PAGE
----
The neutron was unknown, so Aston could not have possibly identified that force as “neutron repulsion” in 1922. ISSN: 2320-5407 Int. J. Adv. Res. 4(8), 1633-1638 1635 That is probably why Aston (1922) instead spoke of this as a mysterious force that offered the human race command over “powers beyond the dreams of scientific fiction.” After Chadwick (1932) discovered the neutron, the next figure shows how rest masses of atoms might have appeared to Weizsäcker (1935), Bethe and Bacher (1936) and Bohr and Wheeler (1939) as they attempted to explain variations in masses of atoms and the fission of uranium atoms when irradiated with neutrons, before the force of neutron-repulsion was recognized in the atomic rest mass data.
Figure 2:-The horizontal scale is charge density. Vertical distance of masses from the dashed line is Bethe-Weizsäcker’s “binding energy” per nucleon. Bethe-Weizsäcker’s“binding energy” is illustrated in Figure 2 by the vertical distance down from the dashed line to any mass data point. Because the neutron has greater mass than the hydrogen atom, this distance is deceptively high for neutron-rich atoms, and deceptively low for proton-rich atoms. That is why neutron-rich radioactive atoms, like 3H and 14C, have higher calculated values of nuclear “binding energy” than their more stable decay products, 3He and 14N. To explain further why neutron repulsion was over-looked as knowledge of nuclear energy advanced, the dashed line in Figure 2 shows subtle differences between Aston’s definition of nuclear “packing fraction” (Aston, 1922) –a thermodynamic state that is experimentally measured– and Bethe-Weizsäcker’s definition of nuclear “binding energy” – a thermodynamic path function that is calculated. The third figure shows least-squares fitted mass parabolas to rest mass data at each mass number, A, with intercepts at Z/A = 0 (blue) and Z/A = 1 (red). ISSN: 2320-5407 Int. J. Adv. Res. 4(8), 1633-1638 1636
Figure 3:-The red dots, at Z/A = 1, show energy (mass) from proton repulsion and blue dots, at Z/A = 0, show energy (mass) from neutron repulsion. Strong attractive forces between neutrons and protons produce low values of M/A in mass data points near Z/A ~ 0.5 in Figure 1 and in Figure 2, and in the mass parabolas in Figure 3 (Manuel, 2016a) Blue dots in Figure 3 are values of M/A calculated from mass parabolas for hypothetical atoms composed of neutrons only at Z/A = 0. Neutron repulsion causes all values of M/A (blue dots) to be higher that of the free neutron at A = 1. Neutron repulsion is a strong, but short-range nuclear force (Manuel, 2016a).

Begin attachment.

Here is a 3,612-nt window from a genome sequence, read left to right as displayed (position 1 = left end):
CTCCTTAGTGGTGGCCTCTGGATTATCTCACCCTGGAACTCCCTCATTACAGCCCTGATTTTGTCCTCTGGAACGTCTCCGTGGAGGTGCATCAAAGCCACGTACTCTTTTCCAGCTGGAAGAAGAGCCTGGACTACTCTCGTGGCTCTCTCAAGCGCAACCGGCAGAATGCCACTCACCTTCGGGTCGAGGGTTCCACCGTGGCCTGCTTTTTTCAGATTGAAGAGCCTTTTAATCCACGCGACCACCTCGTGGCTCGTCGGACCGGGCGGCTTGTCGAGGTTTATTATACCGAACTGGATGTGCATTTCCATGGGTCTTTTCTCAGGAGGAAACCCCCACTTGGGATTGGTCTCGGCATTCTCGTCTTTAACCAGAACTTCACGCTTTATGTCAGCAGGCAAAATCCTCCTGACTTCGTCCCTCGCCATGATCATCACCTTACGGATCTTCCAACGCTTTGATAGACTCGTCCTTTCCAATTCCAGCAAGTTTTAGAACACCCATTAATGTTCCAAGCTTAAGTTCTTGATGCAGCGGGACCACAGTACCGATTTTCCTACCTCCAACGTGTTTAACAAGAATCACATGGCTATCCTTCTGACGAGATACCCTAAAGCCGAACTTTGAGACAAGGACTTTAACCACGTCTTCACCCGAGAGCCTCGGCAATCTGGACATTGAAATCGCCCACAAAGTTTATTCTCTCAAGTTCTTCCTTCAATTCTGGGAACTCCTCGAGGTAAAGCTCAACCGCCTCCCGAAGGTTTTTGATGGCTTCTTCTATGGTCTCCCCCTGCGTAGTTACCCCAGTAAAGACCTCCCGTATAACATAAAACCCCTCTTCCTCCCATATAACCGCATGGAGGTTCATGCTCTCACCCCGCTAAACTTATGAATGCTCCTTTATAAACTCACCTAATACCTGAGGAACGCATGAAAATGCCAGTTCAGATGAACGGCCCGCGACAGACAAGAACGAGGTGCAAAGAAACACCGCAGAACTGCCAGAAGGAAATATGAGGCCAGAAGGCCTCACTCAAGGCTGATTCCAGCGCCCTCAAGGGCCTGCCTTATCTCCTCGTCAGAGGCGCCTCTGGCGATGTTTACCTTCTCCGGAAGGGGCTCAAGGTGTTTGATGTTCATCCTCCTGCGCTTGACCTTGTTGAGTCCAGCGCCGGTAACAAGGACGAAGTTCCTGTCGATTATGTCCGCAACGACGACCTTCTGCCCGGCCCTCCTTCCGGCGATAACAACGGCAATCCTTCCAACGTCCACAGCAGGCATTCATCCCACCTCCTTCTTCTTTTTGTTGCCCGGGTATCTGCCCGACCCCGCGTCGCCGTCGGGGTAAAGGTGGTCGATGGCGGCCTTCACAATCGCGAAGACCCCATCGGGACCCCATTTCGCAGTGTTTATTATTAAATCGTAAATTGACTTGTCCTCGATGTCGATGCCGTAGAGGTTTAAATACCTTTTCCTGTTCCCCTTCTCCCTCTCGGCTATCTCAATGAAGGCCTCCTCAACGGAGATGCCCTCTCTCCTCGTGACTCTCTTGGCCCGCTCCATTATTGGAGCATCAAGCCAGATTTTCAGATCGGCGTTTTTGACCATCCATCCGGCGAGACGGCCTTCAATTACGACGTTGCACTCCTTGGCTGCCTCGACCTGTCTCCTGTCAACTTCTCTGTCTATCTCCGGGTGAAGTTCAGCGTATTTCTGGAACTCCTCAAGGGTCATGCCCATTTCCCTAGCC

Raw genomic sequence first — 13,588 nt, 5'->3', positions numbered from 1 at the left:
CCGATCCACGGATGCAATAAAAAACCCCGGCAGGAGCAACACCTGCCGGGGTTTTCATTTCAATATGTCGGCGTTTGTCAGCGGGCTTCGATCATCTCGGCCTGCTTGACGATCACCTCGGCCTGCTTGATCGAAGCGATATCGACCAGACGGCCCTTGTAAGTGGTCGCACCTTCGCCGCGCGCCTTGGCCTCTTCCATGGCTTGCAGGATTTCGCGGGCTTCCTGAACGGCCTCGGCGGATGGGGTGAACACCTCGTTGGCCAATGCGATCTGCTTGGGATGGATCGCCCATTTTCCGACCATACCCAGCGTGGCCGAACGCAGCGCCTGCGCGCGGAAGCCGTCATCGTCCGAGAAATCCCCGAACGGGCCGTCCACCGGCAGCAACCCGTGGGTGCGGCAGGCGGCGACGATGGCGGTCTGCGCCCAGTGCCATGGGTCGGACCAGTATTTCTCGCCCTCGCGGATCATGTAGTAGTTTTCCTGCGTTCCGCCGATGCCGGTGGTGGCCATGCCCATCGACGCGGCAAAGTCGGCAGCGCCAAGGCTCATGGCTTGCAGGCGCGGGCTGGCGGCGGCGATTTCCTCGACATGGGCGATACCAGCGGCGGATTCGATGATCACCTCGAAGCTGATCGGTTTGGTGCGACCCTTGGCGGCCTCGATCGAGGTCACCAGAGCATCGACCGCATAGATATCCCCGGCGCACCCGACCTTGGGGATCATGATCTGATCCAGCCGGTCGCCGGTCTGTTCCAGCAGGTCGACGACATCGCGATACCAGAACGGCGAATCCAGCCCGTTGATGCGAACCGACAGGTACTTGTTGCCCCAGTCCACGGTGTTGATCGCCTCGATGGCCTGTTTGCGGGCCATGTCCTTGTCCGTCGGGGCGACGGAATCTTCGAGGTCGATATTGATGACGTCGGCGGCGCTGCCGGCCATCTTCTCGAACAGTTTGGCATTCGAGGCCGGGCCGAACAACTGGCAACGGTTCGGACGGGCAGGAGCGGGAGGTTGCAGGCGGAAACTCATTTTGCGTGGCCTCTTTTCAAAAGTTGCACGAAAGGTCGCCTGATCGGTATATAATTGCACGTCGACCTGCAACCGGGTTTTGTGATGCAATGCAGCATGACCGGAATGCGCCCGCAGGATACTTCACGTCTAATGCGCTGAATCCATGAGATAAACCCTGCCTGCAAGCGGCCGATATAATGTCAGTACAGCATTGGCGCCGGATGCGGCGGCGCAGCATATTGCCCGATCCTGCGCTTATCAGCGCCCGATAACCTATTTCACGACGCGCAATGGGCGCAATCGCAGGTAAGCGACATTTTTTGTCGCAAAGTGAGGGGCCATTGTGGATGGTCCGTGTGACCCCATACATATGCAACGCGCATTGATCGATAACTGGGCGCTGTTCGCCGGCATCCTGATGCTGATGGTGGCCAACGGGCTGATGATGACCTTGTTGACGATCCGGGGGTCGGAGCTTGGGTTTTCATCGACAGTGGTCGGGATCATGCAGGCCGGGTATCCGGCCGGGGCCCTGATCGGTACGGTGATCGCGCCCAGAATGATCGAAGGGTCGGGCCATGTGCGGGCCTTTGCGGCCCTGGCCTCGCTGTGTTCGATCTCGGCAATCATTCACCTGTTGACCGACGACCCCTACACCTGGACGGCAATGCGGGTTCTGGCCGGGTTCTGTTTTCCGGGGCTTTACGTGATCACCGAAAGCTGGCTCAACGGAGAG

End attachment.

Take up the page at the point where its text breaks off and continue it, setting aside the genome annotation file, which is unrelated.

Red dots in Figure 3 are values of M/A calculated from mass parabolas for hypothetical atoms composed of hydrogen only at Z/A = 1. Proton repulsion causes values of M/A (red dots) to be consistently higher that of hydrogen atoms at A = 1. Proton repulsion is long-range. Thus, the values of M/A at Z/A = 1 increase with mass number, A (Manuel, 2016a).
That is why neutron repulsion remains relatively unimportant in light atoms, when the nuclear core is neutron-proton pairs and the extra neutrons are at the nuclear surface, but neutron repulsion becomes increasingly important for heavier atoms, and at A = 144 amu, Coulomb repulsion is strong enough to completely invert the nuclear structure. For A<144 amu, the nuclear core is neutron-proton pairs and extra neutrons are on the nuclear surface. For A> 143 amu, the nuclear core is neutrons and the nuclear surface is neutron-proton pairs (Manuel, 2016a).
Thus, the Bethe-Weizsäcker model of nuclear “binding energy”has obscured neutron repulsion, exaggerated proton repulsion and confirmed the validity of Kuroda’s concern when a physicist asked, “What is meant by packing fraction?” after Astonhad lectured on nuclear “packing fractions” at the Imperial University of Tokyo on 13 June 1936 (Kuroda, 1992). Finally, the fourth and final figure shows why neutron repulsion in the Sun’s core is of interest to all humanity, and of special interest to scientists. ISSN: 2320-5407 Int. J. Adv. Res. 4(8), 1633-1638 1637
Figure 4:-Neutron repulsion in the Sun’s core made our elements, birthed the solar system five billion years (5 Ga) ago, sustained the origin and evolution of life on Earth after ~3.8 Ga ago, causes solar eruptions and climate change (Carrington, 1859; Manuel et al., 2002; Karoff et al., 2016), and may even generate the force field that holds spinning sub-atomic particles together as atoms (Planck, 1944; Jenkins and Fischbach, 2009). Conclusions:- Neutron repulsion is the strong nuclear force that Aston (1922) probably envisioned offering the human race command over “powers beyond the dreams of scientific fiction.”The impact on the human psyche of knowing that we really live only 1 AU (astronomical unit) away from the powerful pulsar shown in Figure 4 is beyond the author’s comprehension, but that knowledge has greatly improved the author’s appreciation for earlier scientific and spiritual insights into mankind’s place in the universe.
[Oliver K. Manuel (2016); NEUTRON REPULSION- SOCIAL COSTS FROM OVERLOOKING THIS POWER Int. J. of Adv. Res. 4 (8). 1633-1638] (ISSN 2320-5407). www.journalijar.com
Read the full paper at www.journalijar.com